Huffington Post: Crossroads GPS Argues Ads Attacking Candidates Aren’t Political

-By Dan Froomkin & Paul Blumenthal

May 7, 2012- WASHINGTON — Crossroads Grassroots Policy Strategies, the political ad-buying organization cofounded by Republican strategist Karl Rove in 2010, has officially submitted its first tax forms with the Internal Revenue Service, and as expected, the group is formally requesting that the IRS treat it as a nonprofit operating under section 501(c)(4) of the tax code.

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Bloomberg: Oil Drilling Advocates Drive Presidential Debate With Ads

-By Heidi Przybyla

May 1, 2012- While polls show the economy as the top concern of voters, a review of political attack ads suggests a different issue dominates: energy.

Americans for Prosperity, an organization backed by oil interests, last week began airing its third television commercial since November, a campaign worth $6.1 million, attacking Obama’s green energy policies.

The latest round brings the group’s total ad buys to $12.5 million this year, compared with a combined $5.7 million total spent on ads of all sorts by Obama and Priorities USA Action, a Washington-based super political action committee supporting him. Priorities on April 24 teamed with the League of Conservation Voters to begin a $1 million commercial run that accuses presumed Republican presidential nominee Mitt Romney, the former governor of Massachusetts, of being a protector of the oil industry.

“Energy is the issue unless the entire economy starts to unwind,” said Stephen Brown, a lobbyist for oil refiner Tesoro Corp. (TSO) of San Antonio, Texas.

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Pittsburgh Post-Gazette: Lawsuit seeks to overturn Pennsylvania voter ID law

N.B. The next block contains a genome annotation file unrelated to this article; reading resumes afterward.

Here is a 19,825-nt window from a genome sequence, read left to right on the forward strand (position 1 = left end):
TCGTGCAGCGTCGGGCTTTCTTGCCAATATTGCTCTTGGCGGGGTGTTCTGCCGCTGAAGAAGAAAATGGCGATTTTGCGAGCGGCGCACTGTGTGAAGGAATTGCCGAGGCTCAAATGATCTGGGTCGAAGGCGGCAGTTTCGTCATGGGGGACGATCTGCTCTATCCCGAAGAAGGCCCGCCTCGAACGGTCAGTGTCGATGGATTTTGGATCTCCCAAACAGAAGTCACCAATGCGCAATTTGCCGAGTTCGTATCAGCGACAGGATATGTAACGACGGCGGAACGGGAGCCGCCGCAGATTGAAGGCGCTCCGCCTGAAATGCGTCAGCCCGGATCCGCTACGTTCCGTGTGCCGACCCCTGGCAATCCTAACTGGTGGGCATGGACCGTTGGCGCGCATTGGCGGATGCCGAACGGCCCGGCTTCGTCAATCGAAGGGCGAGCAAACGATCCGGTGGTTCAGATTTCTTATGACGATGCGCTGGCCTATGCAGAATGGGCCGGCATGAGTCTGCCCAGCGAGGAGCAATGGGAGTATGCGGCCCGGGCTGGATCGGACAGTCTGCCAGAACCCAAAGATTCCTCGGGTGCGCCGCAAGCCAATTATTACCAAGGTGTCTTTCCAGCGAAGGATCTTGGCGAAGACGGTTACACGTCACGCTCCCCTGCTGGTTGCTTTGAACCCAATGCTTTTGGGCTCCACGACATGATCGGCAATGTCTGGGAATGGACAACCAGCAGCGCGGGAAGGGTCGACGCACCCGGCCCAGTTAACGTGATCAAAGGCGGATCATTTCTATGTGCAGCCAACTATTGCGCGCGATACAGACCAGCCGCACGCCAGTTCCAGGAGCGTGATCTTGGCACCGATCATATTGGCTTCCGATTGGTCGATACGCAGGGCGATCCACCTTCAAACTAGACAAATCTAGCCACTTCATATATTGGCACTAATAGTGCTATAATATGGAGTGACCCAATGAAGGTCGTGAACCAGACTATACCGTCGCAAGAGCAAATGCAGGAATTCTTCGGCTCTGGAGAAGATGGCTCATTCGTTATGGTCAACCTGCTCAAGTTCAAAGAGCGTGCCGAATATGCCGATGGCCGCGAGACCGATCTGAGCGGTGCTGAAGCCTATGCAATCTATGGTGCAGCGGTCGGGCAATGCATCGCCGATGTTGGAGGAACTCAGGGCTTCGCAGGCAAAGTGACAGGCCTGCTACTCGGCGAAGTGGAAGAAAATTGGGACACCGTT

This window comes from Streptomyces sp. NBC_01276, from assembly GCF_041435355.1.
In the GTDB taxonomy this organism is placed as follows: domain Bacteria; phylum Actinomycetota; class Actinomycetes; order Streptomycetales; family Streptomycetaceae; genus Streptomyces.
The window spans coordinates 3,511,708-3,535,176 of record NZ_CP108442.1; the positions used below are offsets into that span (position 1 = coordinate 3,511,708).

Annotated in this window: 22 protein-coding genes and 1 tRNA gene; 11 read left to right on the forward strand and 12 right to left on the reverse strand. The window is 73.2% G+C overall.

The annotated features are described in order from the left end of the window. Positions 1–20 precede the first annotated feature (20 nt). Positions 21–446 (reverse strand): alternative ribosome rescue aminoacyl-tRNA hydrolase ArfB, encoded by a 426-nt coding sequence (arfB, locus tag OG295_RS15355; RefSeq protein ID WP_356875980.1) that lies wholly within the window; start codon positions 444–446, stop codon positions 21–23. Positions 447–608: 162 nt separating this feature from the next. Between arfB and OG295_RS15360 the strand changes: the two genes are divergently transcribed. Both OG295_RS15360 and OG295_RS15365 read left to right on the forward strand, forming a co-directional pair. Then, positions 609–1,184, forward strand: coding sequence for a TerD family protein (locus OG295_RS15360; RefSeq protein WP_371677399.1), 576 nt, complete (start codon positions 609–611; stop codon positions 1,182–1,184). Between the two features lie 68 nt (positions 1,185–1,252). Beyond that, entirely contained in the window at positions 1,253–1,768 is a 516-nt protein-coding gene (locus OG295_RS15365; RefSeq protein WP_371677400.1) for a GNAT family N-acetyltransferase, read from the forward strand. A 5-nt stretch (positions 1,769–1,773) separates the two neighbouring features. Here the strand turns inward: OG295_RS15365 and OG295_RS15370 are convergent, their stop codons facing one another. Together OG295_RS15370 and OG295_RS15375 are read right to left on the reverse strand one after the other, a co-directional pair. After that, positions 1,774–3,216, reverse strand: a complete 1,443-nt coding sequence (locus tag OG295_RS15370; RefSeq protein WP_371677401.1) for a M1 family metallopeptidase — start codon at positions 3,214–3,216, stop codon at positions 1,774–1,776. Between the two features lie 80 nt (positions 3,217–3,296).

-By Karen Langley

May 1, 2012- HARRISBURG — The debate over Pennsylvania's new voter ID law is heading from the state House to the courthouse.

Groups opposed to requiring photo identification at the polls plan to file a lawsuit today in Commonwealth Court seeking to prevent the law from taking full effect at the November elections. The lawsuit will name about 10 people who lack the documents needed to obtain an acceptable form of identification, said three attorneys involved in the suit.

While voters were asked for photo identification at the primary elections last week, they were allowed to vote without it. Starting in November, they will have to show a photo ID issued by the state or federal government or a Pennsylvania college, nursing home or county or municipal employer.

The suit will ask for an injunction against the law while the case is being decided as well as a final ruling that the law is unconstitutional, said Jennifer Clarke, executive director of the Public Interest Law Center of Philadelphia, one of the groups organizing the lawsuit.

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